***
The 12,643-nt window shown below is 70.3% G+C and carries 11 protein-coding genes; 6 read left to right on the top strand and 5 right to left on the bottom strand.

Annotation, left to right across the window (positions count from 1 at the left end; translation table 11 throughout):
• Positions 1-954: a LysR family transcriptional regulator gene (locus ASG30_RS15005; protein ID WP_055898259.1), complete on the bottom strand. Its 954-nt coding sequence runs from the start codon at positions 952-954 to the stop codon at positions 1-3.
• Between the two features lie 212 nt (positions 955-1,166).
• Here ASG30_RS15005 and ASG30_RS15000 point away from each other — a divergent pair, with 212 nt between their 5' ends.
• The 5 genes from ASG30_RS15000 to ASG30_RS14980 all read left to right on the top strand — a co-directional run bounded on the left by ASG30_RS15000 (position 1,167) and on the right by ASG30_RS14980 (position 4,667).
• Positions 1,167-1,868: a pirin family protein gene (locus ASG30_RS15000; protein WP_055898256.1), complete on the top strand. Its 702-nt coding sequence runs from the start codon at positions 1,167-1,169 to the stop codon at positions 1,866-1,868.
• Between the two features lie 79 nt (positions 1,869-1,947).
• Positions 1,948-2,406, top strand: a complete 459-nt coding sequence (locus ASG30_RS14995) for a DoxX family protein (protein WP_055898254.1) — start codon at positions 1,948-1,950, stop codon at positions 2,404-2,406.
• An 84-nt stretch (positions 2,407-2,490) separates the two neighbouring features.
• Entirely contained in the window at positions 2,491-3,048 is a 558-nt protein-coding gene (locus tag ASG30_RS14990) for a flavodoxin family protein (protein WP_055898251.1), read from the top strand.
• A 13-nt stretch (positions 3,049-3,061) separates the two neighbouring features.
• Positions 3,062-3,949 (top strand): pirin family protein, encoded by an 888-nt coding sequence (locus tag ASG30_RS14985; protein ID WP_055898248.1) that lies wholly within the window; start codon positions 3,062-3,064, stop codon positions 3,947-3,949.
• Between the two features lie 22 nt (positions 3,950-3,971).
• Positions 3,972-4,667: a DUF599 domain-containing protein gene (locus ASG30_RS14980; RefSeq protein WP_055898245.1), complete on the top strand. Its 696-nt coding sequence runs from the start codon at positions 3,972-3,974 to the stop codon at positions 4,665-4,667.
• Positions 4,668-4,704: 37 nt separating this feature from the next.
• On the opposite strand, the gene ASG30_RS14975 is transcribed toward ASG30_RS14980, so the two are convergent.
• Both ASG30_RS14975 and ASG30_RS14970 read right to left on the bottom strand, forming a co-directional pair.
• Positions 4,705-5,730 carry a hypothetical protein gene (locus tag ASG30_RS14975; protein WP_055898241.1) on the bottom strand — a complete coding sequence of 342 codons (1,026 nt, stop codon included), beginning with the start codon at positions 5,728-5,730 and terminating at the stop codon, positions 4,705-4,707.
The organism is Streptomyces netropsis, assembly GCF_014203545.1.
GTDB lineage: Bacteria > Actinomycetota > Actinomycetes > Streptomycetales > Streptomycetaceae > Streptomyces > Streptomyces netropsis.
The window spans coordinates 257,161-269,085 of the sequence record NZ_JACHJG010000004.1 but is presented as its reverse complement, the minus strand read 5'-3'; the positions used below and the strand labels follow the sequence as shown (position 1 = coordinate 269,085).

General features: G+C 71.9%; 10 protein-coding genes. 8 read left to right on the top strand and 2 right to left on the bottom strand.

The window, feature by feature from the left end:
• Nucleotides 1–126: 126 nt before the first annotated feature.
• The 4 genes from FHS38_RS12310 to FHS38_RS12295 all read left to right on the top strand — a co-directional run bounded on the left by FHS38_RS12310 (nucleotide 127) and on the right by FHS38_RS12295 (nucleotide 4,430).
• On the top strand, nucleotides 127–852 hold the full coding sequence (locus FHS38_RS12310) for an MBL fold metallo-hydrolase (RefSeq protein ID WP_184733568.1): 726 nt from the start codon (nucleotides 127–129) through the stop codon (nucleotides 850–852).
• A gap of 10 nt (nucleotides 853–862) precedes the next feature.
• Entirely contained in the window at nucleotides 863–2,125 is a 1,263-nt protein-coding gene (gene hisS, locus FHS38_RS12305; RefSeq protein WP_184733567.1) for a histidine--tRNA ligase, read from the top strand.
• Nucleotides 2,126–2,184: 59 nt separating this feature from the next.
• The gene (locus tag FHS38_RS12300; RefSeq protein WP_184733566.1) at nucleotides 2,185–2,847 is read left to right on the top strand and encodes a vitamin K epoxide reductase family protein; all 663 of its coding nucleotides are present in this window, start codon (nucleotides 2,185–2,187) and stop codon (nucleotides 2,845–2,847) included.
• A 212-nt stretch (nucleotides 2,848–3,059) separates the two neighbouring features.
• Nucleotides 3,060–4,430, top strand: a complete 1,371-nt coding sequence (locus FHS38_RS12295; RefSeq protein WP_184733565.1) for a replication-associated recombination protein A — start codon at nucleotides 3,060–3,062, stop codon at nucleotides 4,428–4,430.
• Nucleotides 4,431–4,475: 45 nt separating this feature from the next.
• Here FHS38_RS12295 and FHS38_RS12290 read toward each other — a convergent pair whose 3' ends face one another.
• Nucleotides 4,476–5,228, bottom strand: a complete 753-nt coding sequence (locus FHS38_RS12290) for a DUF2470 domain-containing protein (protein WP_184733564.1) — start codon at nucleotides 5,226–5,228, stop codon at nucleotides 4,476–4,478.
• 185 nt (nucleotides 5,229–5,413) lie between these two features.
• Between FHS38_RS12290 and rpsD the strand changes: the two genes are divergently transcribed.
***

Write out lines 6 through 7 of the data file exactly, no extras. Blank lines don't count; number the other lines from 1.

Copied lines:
• The 5 genes from ASG30_RS15000 to ASG30_RS14980 all read left to right on the top strand — a co-directional run bounded on the left by ASG30_RS15000 (position 1,167) and on the right by ASG30_RS14980 (position 4,667).
• Positions 1,167-1,868: a pirin family protein gene (locus ASG30_RS15000; protein WP_055898256.1), complete on the top strand. Its 702-nt coding sequence runs from the start codon at positions 1,167-1,169 to the stop codon at positions 1,866-1,868.